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Why federal funds for the USOEC?went away

Guest op-ed

September 30, 2012
DAN?BENISHEK , The Mining Journal

Like many in northern Michigan, I am saddened to see that speed-skating has been suspended at NMU's Olympic Center. I think NMU and all residents of the Marquette community should be proud of the athletic accomplishments as a result of this facility. The Olympic Center has not only successfully trained many of America's gifted Olympic athletes, but it has also showed the nation the type of quality education that we offer in Northern Michigan.

In response to the recent editorial regarding the US Olympic Training Center at Northern Michigan University, I want to take a moment and correct the record as to why federal funding for the program has ceased.

My goal is to always have an honest conversation with my constituents about where I stand on issues and the votes I have taken. As a lifelong Yooper, I know that people in the Upper Peninsula expect and deserve straight-talk from their elected leaders. While I believe the Olympic Center at NMU is a very worthwhile program, a ban on congressional earmarks and the massive federal debt has halted federal funding for this initiative.

The notion that I refused to fight for the training center is factually incorrect. When I learned early last year that this funding would be ending, I fought to help NMU's training center pursue raising money through other means. Given the strong local support for this program, I have been hopeful we can find a way to support these student athletes without using taxpayer funding. In fact, in March of 2011, I wrote to members of the U.S. Olympic Committee asking them whether they would allow NMU to use the iconic Olympic ring logo for fundraising efforts by NMU and the Marquette area.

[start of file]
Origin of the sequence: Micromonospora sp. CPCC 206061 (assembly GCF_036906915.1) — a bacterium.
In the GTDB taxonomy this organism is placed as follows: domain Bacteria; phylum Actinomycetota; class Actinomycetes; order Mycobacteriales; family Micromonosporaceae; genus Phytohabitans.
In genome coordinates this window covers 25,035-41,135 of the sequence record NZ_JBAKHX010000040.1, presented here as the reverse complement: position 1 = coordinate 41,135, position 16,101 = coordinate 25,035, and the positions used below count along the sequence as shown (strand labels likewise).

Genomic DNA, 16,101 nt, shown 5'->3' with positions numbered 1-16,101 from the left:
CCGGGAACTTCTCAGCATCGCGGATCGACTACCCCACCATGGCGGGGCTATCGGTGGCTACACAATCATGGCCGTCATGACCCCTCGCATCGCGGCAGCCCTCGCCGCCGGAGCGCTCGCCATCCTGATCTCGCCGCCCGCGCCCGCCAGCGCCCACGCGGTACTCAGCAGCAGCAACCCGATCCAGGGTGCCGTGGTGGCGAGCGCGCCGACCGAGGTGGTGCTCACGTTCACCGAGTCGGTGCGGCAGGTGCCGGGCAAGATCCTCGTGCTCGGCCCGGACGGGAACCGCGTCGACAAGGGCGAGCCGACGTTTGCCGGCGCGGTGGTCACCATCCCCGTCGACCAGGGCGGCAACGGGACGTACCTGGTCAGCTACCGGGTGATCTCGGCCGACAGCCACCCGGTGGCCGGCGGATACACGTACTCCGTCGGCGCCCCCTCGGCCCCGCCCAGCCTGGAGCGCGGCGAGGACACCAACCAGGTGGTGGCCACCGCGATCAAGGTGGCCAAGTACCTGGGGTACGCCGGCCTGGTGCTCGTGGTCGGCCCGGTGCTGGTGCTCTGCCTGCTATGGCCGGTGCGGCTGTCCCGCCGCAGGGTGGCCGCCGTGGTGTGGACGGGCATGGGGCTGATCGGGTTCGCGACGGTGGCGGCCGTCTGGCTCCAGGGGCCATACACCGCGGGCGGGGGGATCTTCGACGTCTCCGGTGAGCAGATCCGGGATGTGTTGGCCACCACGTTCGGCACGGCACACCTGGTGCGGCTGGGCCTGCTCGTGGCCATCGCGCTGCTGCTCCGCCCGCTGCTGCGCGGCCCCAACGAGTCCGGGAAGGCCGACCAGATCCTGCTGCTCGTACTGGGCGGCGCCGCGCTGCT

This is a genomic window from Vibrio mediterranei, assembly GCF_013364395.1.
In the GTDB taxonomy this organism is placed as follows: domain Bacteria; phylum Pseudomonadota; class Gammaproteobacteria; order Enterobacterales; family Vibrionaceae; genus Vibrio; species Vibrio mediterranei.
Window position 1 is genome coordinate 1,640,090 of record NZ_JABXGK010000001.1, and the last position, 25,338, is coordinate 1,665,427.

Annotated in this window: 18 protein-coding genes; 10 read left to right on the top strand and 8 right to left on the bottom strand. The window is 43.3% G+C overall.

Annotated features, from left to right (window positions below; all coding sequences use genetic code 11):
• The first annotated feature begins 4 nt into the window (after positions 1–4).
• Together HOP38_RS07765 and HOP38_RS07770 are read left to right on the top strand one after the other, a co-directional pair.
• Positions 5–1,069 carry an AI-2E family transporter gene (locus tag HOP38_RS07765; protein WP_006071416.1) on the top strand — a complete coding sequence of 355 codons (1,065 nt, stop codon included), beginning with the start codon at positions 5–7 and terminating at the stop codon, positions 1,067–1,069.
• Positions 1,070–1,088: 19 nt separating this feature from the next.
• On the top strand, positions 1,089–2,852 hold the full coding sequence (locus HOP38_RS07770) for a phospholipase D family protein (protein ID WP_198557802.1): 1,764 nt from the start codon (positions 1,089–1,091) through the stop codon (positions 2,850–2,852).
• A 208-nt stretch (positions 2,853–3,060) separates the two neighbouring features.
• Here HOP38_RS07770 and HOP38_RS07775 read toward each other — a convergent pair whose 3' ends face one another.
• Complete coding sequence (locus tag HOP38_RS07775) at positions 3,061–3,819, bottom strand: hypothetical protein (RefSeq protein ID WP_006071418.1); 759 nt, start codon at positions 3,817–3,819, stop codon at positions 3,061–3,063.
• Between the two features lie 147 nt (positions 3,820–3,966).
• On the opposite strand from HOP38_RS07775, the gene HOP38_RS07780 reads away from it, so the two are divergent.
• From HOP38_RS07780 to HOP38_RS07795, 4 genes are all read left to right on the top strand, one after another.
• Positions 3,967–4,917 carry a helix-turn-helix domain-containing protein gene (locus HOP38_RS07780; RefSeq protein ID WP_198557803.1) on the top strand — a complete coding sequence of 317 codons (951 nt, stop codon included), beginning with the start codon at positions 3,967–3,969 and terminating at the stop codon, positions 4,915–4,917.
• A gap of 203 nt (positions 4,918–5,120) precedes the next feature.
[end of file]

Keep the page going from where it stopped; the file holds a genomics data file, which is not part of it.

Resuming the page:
While it is convenient that some "didn't see the scholarship as an earmark," the B.J. Stupak scholarship in fact was a specialized grant for a specific congressional district and fits the new definition of an earmark. I believe the scholarship has worthy goals, but unfortunately Congressional funding is no longer an option.

The new rules in Congress are clear: there are no earmarks. Period. This was an agreement reached in 2011 by the Republican-led House of Representatives and the Democrat-led Senate. President Obama even stated in his first State of the Union address that he would veto any legislation containing earmarks.

Both President Bush and President Obama recommended eliminating funding for the B.J. Stupak Scholarship in their federal budgets. In his 2011 budget proposal, President Obama labeled the scholarship as not performing and noted that it "duplicates" the work of other initiatives because it provides government assistance to those eligible for vast amounts of other educational financial aid.

The situation with the Olympic Center is symptomatic of our federal government's serious financial problems. Over the past several decades, both political parties have been poor stewards of America's finances and today we have over $16 trillion in debt. Right now, the federal government borrows $.40 cents of every dollar it spends. That is unsustainable. Unless we make serious spending reductions now, our nation will continue down a path toward complete bankruptcy.

Ultimately, the debate over controlling the federal government's excessive borrowing and spending is about jobs and the economy. Record federal deficits have paralyzed the job market and are drowning out hope of realizing real private sector growth. Job providers across Northern Michigan have been telling me that they are reluctant to hire new employees because they fear these record deficits are going to lead to higher taxes. With unemployment in Northern Michigan even higher than the national average, I believe it is imperative to support policies that will create jobs and get this economy moving again.

I know my stance on earmarks may not be the politically easy position, but I still firmly believe it's the right stance. I believe a majority of northern Michigan's citizens chose me to be their voice in Congress in order to make the tough decisions to get this country back on track and give our kids a shot at the American Dream. That has been my goal since coming to office, and that will remain my focus.

Editor's note: Dan Benishek, a general surgeon from Iron Mountain, is serving in his first term in the U.S. House of Representatives.



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